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Royals Rumblings - News for September 11, 2014

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We're good enough. We're smart enough. And doggone it, we are still in first place.

Duane Burleson

Royals Rumblings - News for September 11, 2014

Rany Jazayerli defends Ned Yost's decision to pinch-run Jarrod Dyson on Tuesday. Kind of.

So by pinch-running with Dyson, Yost set up the potential for a double steal, which would 1) eliminate the possibility of a game-ending GIDP and 2) mean that a single – from either Perez or Hosmer, who at this point in his career is basically the definition of a singles hitter – would tie the game.

Oh, and the icing on the cake is that Joe Nathan is one of the easiest pitchers in baseball to run on. He had given up 10 steals (in 51 innings!) in 10 attempts already this year, and since the beginning of the 2006 season, basestealers were 44 for 46 against him. With no pickoffs. Even with the element of surprise eliminated, the Royals had two of the five fastest players in the majors on base against a pitcher with a slow move to home plate.

Put it this way: if this were Stratomatic and we were rolling dice and everything I just wrote were written as a set of probabilities, this is exactly the move I would have made. It’s not very often that I can say that about anything Ned Yost does.

The problem with the move was everything else.

Yordano Ventura is amazing at not allowing stolen bases, writes Ben Lindbergh of Grantland.

However, while both starters do a good job of controlling the running game, there’s a difference in degree. Ventura hasn’t allowed a stolen-base attempt — not in his 27 games and 26 starts this year, and not in his three starts in 2013. With Ventura on the mound, opposing runners have seen 272 stolen base opportunities — defined by Baseball-Reference as "a plate appearance through which a runner was on first or second with the next base open" — and have let them all pass.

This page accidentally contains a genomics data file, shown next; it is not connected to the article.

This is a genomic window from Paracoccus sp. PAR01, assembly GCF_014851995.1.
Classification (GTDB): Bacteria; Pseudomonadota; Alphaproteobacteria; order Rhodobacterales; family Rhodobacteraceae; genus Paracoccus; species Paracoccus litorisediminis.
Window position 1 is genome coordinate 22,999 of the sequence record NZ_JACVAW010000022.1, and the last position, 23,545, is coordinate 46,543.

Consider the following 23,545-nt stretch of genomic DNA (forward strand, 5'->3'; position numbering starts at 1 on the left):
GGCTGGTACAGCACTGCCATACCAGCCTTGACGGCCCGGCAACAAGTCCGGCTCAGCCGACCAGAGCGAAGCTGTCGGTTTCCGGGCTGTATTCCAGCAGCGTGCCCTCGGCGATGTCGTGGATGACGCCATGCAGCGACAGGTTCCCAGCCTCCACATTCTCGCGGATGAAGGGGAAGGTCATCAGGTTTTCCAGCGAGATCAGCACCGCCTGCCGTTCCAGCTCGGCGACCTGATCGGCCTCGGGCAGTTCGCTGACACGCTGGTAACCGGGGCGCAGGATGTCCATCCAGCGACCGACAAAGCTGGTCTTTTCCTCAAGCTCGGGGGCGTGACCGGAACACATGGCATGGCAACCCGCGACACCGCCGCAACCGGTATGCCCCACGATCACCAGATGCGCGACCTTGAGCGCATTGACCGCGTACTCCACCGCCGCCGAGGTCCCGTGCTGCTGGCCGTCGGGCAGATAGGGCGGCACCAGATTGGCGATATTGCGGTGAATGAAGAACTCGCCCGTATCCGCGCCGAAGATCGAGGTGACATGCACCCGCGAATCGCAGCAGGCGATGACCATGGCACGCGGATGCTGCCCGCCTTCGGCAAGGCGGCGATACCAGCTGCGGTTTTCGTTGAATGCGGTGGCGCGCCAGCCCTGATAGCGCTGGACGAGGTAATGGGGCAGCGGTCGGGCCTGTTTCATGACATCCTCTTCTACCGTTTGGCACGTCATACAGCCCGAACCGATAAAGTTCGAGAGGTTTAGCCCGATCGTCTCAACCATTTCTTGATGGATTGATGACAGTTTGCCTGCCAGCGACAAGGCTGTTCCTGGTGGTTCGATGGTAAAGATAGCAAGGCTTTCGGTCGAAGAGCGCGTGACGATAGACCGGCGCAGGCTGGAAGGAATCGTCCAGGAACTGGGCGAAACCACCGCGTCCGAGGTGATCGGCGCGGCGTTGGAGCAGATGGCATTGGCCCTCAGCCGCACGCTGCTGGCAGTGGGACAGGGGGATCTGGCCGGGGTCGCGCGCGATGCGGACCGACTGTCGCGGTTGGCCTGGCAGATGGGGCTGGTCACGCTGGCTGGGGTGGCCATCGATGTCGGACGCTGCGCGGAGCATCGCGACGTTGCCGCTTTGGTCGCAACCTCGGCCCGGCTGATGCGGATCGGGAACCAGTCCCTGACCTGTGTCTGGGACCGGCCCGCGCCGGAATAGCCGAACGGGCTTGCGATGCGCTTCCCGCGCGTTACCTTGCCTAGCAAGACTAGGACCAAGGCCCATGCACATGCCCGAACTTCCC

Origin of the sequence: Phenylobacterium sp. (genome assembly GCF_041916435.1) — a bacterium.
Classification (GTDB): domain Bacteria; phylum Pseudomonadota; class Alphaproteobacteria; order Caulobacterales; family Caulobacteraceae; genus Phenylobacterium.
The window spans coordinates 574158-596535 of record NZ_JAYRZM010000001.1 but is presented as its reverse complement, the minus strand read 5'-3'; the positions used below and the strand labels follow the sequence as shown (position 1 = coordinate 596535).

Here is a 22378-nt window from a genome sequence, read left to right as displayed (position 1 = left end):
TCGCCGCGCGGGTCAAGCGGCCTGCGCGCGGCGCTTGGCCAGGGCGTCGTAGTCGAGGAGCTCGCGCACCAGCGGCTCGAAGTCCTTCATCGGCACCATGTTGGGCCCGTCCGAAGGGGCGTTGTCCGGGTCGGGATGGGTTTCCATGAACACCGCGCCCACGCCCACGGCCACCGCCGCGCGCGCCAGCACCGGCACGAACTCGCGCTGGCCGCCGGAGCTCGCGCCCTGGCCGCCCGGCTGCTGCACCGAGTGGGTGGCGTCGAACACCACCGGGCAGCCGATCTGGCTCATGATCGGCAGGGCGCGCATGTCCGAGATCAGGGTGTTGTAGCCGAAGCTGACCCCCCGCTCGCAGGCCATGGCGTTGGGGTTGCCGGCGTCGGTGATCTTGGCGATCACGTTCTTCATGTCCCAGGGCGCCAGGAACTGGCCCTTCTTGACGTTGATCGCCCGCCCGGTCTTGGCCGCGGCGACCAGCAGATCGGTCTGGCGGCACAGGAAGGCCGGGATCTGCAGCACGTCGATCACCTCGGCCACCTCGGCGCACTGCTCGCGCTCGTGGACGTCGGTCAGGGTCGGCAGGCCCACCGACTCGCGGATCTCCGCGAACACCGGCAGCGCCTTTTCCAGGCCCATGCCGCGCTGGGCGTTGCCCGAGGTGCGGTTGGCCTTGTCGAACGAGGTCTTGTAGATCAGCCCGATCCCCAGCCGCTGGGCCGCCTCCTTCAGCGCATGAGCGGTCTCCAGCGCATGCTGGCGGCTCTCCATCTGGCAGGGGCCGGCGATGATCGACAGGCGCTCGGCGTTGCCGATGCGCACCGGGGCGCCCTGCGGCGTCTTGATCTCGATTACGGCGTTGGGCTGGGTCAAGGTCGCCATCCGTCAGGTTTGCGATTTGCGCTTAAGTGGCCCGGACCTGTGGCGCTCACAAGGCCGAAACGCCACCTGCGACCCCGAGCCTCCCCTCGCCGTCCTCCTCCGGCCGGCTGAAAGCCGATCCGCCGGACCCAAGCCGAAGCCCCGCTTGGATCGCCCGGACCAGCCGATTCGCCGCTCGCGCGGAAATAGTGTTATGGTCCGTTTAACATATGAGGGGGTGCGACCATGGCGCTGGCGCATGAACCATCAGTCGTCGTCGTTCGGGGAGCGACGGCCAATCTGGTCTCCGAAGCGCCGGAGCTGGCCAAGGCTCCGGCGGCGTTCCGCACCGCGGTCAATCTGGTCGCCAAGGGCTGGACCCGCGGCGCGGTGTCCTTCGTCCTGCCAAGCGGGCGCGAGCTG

"Really?" Royals catcher Erik Kratz says, when I cite this stat. "No attempts? I didn’t know that. That’s pretty sick."

Raul Ibanez is around to give his teammates goosebumps.

It was the day Ibanez, 42, called a players-only team meeting in the visiting weight room in Chicago.

"I just gave my honest observations,'' says Ibanez, who joined the team only three weeks earlier after being released by the Los Angeles Angels, "and told them about the potential and talent they had. The talent here is so incredible. They just need to believe that.

"So I told them that looking in from the outside, every team hated to play them. Everyone saw the talent they had. This was their opportunity. They were on the cusp of greatness.

"I just thought they needed a belief.''

Jeffery Flanagan warns this is just the beginning of the pennant-race emotional roller coaster and reminds us to relax.

But this just in: The Royals will lose more games this season in even more excruciatingly painful ways. So will the Tigers. So will the Mariners. And the A's. And the Indians. And any other team chasing a wild-card spot.

That is the nature of a September playoff chase, and it is something a new generation of Royals fans must get used to over these final two-plus weeks.

The Mariners blew a 2-1 game at home to Houston on Tuesday. The Indians lost 4-3 at home to Minnesota. You want anger? Check out the Twitter feeds following those playoff contenders....

If the Tigers stumble in their remaining non-Royals games on the schedule and the Royals take care of business and wind up winning the division, will anyone care that the Royals lost the season series to the Tigers?

Dave Cameron deconstructs the myth of second-half momentum.

A second-half record doesn't really tell us anything about what a team should expect to do in the postseason. And no, a team's September record or even a team's performance over the final few weeks of the season don't really matter, either, at least when it comes to predicting postseason success.

If anything, the A's, Tigers, and Brewers are examples of why we shouldn't put any stock in mythical momentum. After all, who had more momentum than the A's going into August?

Baseball tweaks the imperfect home plate collision rule.

Sports on Earth looks at how some independent leagues are looking at tweaks to the rules to speed up the pace of the game. Hey look, a Dan Cortes sighting!

Goodbye Roger Goodell.

The internet's best snark in reaction to the Apple iPhone 6 and Apple Watch.

Pop tarts are not just for baseball bloggers anymore, they are for Capitol Hill staffers as well.

Vox.com makes the case against time-zones. We should all be on OUR TIME.

The year of Pratt! Chris Pratt will host the season premiere of "Saturday Night Live."

A sneak peak at the Batmobile from the upcoming film "Batman v. Superman."

Your song of the day is Matt and Kim with "Its Alright."